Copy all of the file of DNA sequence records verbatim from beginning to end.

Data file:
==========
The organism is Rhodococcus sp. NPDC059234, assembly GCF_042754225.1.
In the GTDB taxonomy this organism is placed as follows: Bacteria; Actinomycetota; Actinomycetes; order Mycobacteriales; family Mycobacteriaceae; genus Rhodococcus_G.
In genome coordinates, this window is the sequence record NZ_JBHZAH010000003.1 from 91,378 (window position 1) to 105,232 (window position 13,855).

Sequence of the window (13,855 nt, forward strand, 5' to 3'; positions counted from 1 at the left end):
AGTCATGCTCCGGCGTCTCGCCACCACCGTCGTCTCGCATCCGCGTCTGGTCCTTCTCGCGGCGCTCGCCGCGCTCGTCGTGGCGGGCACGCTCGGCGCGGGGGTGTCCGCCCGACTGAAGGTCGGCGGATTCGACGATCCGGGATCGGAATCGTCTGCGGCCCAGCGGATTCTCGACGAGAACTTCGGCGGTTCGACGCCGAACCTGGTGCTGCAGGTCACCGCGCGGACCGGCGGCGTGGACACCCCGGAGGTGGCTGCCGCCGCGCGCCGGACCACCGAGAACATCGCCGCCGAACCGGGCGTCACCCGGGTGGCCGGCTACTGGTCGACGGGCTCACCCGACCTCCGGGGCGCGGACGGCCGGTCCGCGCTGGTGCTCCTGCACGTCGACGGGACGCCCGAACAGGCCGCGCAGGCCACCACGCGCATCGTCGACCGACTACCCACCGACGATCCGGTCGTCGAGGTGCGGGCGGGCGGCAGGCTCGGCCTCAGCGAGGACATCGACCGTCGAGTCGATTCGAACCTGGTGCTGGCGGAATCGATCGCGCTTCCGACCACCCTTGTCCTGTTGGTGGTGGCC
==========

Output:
The organism is Rhodococcus sp. NPDC059234, assembly GCF_042754225.1.
In the GTDB taxonomy this organism is placed as follows: Bacteria; Actinomycetota; Actinomycetes; order Mycobacteriales; family Mycobacteriaceae; genus Rhodococcus_G.
In genome coordinates, this window is the sequence record NZ_JBHZAH010000003.1 from 91,378 (window position 1) to 105,232 (window position 13,855).

Sequence of the window (13,855 nt, forward strand, 5' to 3'; positions counted from 1 at the left end):
AGTCATGCTCCGGCGTCTCGCCACCACCGTCGTCTCGCATCCGCGTCTGGTCCTTCTCGCGGCGCTCGCCGCGCTCGTCGTGGCGGGCACGCTCGGCGCGGGGGTGTCCGCCCGACTGAAGGTCGGCGGATTCGACGATCCGGGATCGGAATCGTCTGCGGCCCAGCGGATTCTCGACGAGAACTTCGGCGGTTCGACGCCGAACCTGGTGCTGCAGGTCACCGCGCGGACCGGCGGCGTGGACACCCCGGAGGTGGCTGCCGCCGCGCGCCGGACCACCGAGAACATCGCCGCCGAACCGGGCGTCACCCGGGTGGCCGGCTACTGGTCGACGGGCTCACCCGACCTCCGGGGCGCGGACGGCCGGTCCGCGCTGGTGCTCCTGCACGTCGACGGGACGCCCGAACAGGCCGCGCAGGCCACCACGCGCATCGTCGACCGACTACCCACCGACGATCCGGTCGTCGAGGTGCGGGCGGGCGGCAGGCTCGGCCTCAGCGAGGACATCGACCGTCGAGTCGATTCGAACCTGGTGCTGGCGGAATCGATCGCGCTTCCGACCACCCTTGTCCTGTTGGTGGTGGCC